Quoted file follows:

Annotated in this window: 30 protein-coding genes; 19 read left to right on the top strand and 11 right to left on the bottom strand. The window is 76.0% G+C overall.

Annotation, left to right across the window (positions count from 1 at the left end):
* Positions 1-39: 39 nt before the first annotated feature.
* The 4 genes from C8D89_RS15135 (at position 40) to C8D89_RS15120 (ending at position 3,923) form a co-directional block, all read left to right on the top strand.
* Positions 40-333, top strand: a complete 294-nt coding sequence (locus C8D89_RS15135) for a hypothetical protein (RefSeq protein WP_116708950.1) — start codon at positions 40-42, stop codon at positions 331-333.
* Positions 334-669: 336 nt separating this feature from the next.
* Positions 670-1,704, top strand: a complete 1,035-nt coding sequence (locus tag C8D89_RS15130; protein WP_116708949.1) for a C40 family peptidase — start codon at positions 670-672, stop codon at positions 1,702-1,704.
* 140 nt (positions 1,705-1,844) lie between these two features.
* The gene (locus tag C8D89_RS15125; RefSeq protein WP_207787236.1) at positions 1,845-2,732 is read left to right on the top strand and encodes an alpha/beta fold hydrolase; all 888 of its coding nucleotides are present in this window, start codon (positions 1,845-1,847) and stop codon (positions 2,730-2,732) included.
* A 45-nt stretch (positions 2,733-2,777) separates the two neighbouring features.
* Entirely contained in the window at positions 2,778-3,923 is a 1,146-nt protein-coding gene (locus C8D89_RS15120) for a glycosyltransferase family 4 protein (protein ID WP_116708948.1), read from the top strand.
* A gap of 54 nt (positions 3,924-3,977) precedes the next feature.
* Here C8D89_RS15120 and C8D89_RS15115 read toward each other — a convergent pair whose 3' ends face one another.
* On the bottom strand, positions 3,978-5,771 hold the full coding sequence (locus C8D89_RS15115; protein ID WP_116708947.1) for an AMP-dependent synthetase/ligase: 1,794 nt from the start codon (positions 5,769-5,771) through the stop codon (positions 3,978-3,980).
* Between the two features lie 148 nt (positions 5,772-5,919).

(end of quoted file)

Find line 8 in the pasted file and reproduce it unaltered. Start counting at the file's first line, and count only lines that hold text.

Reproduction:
* 140 nt (positions 1,705-1,844) lie between these two features.